Disconnects Hamper Loyalty Program Effectiveness

loyalty cards/AA Advantage/AmexPlatinum/StarbucksGold

Loyalty programs represent a large and growing portion of marketing budgets. But according to a new report from the CMO Council, relatively few companies are fully delivering the elements that are most important in acquiring and keeping participants engaged.

The council surveyed 700 consumers, as well as 600 marketers. About 75% of consumers reported enrollment in supermarket loyalty programs, 71% in airline frequent flier clubs, and 60% in credit card incentive programs, with smaller percentages reporting enrollment in other types of programs.

Consumers clearly confirmed that relevant, valued rewards -- meaning rewards that match their individual preferences and are easily redeemable -- along with relevant, personalized communications, are the most important factors in driving loyalty program participation and satisfaction.



The good news: 78% indicated being "very or pretty" satisfied with their program experiences. However, 70% said they want more discounts/savings, 44% want better deals/offers and 39% want free products/premiums for patronizing program operators. Moreover, 56% said they want more compelling personal benefits and services, as well as more relevant offers/individualized deals.

The program turnoffs most cited by consumers were too much spam and "junk mail" (43%), difficulties in redeeming points/miles (38%) and too many conditions/restrictions (38%). Insufficient value in rewards/membership, and insufficient personalization of communications and service, were also high on the complaints list.

Marketers aren't unaware of consumer priorities. Nearly 40% said that they view discounts/savings as the key member benefits, 34% said that they view free products/premiums as essential incentives, and 33% indicated that their companies are offering points for merchandise redemption as added motivators. Asked to cite common consumer complaints about loyalty programs, marketers' answers paralleled those of consumers.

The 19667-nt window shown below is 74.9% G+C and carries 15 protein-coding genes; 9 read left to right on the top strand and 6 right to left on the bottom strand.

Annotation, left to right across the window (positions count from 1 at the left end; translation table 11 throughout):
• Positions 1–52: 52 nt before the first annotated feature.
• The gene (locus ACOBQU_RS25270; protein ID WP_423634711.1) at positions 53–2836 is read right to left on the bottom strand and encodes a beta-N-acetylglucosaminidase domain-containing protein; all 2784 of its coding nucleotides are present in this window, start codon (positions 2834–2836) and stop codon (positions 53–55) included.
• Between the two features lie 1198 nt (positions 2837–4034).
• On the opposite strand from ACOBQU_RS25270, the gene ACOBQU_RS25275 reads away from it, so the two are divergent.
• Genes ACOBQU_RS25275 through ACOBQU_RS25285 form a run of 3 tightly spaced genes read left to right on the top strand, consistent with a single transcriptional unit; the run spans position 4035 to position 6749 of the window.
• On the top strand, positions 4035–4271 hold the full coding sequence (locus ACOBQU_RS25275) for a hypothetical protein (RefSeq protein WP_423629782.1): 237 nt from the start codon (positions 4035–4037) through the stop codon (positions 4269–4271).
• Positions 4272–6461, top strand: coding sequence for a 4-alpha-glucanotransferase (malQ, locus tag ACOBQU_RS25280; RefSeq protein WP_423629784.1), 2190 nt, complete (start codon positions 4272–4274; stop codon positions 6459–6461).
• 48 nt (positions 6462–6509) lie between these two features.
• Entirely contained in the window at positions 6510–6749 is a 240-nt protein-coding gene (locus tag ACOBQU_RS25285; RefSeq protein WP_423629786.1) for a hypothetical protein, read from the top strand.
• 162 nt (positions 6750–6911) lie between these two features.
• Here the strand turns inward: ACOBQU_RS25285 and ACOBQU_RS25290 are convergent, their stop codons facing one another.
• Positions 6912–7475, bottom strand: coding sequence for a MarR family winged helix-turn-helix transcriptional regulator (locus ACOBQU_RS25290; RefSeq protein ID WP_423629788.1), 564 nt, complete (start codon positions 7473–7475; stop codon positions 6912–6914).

Nearly 64% of marketers view loyalty programs as essential or very valuable to the marketing mix, and 80% are committed to maintaining or increasing program funding. Yet, 46% acknowledged that acquiring and maintaining motivated participants is their biggest loyalty program challenge, and only 15% view their programs as highly effective at leveraging member loyalty/brand preference.

Feeling thwarted by obstacles to delivering sufficiently personalized loyalty rewards and communications is a root problem, the research indicates. Aside from acquisition/retention, marketers' most-cited loyalty program obstacles/issues include measuring marketing value and effectiveness (42%); collecting, integrating and maintaining customer data (41%); deriving valuable insight and intelligence (38%); delivering more personalized offers and inducements (35%); and creating more customized communications (33%).

Nearly 73% of marketers' companies collect basic demographics and 68% track members' locations, but roughly one-third or fewer track factors such as members' product/personal preferences, satisfaction levels and brand loyalty.

Tellingly, there is a "chasm" between where companies are focusing communications/marketing investments and how members actually learn about loyalty programs, stresses CMO Council VP, programs and operations, Liz Miller.

Nearly 60% of marketers rely on Web sites, 58% on email, 47% on word-of-mouth, 46% on point-of-sale information, 41% on direct mail and 38% on sales/service reps. Cost-effective email is the channel preferred by 84% of marketers, followed by print mailings/statements (52%), corporate Web sites, dedicated club sites (32%), SMS text messaging (24%) and social networks (16%).

Meanwhile, 65% of consumers said they acquire program information via point-of-sale messaging at retail, versus 10% via online advertising and 3% via social media networks or blogs.

The real issue is not that companies aren't collecting customer data -- it's that marketers "feel paralyzed by lack of access to integrated, real-time, usable data" due to internal functional and/or IT infrastructure silos, says Sandra Zoratti, SVP marketing for Ricoh/IBM joint venture InfoPrint Solutions Company, which sponsored the research.

There is no question that companies must develop the capabilities to effectively deliver customized rewards and relevant, multichannel communications based on member transactions and contacts, says Zoratti. But instead of remaining paralyzed by internal customer data challenges, marketers can improve their programs by focusing on the rudiments.

"If you don't have enough individual member preference information, do a survey -- then concentrate on doing what's necessary to deliver the rewards and relevant, compelling communications that your members want most," she advises.

Next story loading loading..